(Closed) Unstable co-worker. This bee needs advice!

posted 8 years ago in Career
Post # 3
Member
10851 posts
Sugar Beekeeper
  • Wedding: September 2010

I would suggest to her she talks to her family doctor about finding a counsellor (there are lots of free services) and likely going on some sort of course of treatment for what likely sounds like depression and a lot of stress in her life. Being a single mom for a kid who has medical issues, and is a handful to start with can’t be easy. I imagine her emotional highs and lows are likely affecting your workplace with it being such a small department which isn’t very fair to you either. If you could find some info about free counselling services in your area, maybe that would be a good start for her. A lot of the time the hardest part for someone is taking that first step down the path. If you hand her the information it may make it that bit easier for her to call.

Good luck hon. This must be really hard for you too. You’re in a really awkward position here.

Post # 4
Member
711 posts
Busy bee
  • Wedding: May 2010

I guess since she is so comfortable with you you could sit her down and talk to her. Tell her that it makes you uneasy when she makes those comments. Try to come off as helpful and concerned and see where that goes before suggesting some psychological help.

As for her son with ADD ( its not a disease) just a neurological disorder where many people find it difficult to concentrate so it can be difficult to keep him on task. I have worked with many students and children with ADD and it can be difficult. She needs to remember that if you ask someone with ADD to do something in two hours they are not going to remember (especially children) you need to ask them at the point of performance. Their brains just have a different way of processsing.

I understand why you are uncomfortable and I would be too. I couldnt imagine someone telling me these things – and like you I would worry about if she went through with it and I did nothing. I would try to talk to her about it but not push the issue just to see what her response might be. I worry about you as well and if she is unstable you may want to keep some kind of distance as well.

 

Goodluck  – I am pretty sure the awesome Bees out there will have some way way way better advice then me…..I wouldnt know what to do.

I wonder if your work has someone people can talk to? Some offices or places have counsellors that they will refer their employees too.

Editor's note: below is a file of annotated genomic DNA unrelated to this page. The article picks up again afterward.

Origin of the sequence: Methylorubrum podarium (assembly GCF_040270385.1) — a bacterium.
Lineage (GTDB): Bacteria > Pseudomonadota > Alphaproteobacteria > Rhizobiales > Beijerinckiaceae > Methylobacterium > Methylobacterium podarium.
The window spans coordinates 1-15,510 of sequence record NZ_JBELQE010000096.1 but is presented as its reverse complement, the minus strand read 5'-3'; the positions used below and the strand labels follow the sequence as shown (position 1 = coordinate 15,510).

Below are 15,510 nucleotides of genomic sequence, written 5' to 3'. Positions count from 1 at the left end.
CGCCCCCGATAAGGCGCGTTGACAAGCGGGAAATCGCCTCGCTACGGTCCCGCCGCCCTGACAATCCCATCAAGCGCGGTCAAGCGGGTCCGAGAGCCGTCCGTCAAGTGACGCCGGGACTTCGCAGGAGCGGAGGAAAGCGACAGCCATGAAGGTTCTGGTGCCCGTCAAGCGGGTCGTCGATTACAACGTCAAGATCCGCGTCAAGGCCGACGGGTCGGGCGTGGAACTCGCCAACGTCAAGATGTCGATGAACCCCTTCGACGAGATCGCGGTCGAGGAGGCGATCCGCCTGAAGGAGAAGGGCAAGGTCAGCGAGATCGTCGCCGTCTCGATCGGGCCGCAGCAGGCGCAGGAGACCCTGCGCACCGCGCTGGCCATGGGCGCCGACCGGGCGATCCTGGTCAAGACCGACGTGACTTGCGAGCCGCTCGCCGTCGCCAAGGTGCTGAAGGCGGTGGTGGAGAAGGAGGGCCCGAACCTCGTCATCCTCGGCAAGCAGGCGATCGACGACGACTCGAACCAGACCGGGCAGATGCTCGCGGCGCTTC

Post # 5
Member
1872 posts
Buzzing bee
  • Wedding: February 2011

Yikes! I have very little advice, because on the one hand, you obviously don’t want her to commit suicide; on the other, you may not want to be her “one friend” if you know what I mean.

But I can tell you that a few years ago one of my college students committed suicide. This wasn’t even a case where he had confided in me at all, but he came to office hours and I knew who he was and I have never been so consumed by guilt in my life. I went to therapy and although I know that it’s obviously not my fault and really out of my hands, I can’t help but to be angry with myself that I didn’t notice.

I do think that there is a way to talk to her about it without becoming her BFF, but you are choosing to be involved. I think that you can confront her straight out and say, “You’ve been talking about suicide. I want to make sure that you’re okay. Are you really considering that?” I also had a kid who was struggling with suicide (my university must suck at dealing wtih undergrads–they’re all unhappy) and I was the one who took him to counseling–like, literally walked with him to the clinic and stayed with him while he put his name in. The clinic called me later to thank me for doing it because they said that it’s hardest for people to take that first step and they oftentimes need someone to literally walk them through it. But it’s not like that kid decided I was his savior. I saw him on and off and checked in with him and made it clear the door was open, but I think that we respected each-other’s space and our rolls–he was a student; I was his teacher–not BFFs, in the end.

Post # 7
Member
10851 posts
Sugar Beekeeper
  • Wedding: September 2010

@UpstateCait: Could you be sneaky and find out her psychologist’s name and call? I feel bad this is all coming down on you, but I would feel the same as you, you wouldn’t want something to happen and then be consumed by it for the rest of your life. To a degree, I wonder if she’s saying these things simply for attention, but on the other hand, if she’s not, it’s not worth risking. Plus I would be concerned that if you talked to your boss about it that somehow she might lose her job and do you really want to be responsible for that? I think somehow you need to help her take the next step towards getting better whether it’s by making her psychologist aware of the situation or talking to her directly about it. I don’t think it can be left as is.

Post # 9
Member
200 posts
Helper bee
  • Wedding: July 2011

you could find free counseling in the area and give her the information.  Also if you feel her child is in danger you can call child protective services.  Or you can call a suicide hotline the next time she says she is going to kill herself.  They will take her to the hospital and put her on a suicide watch.  They will also talk to her about medication, her problems, and give her a social worker.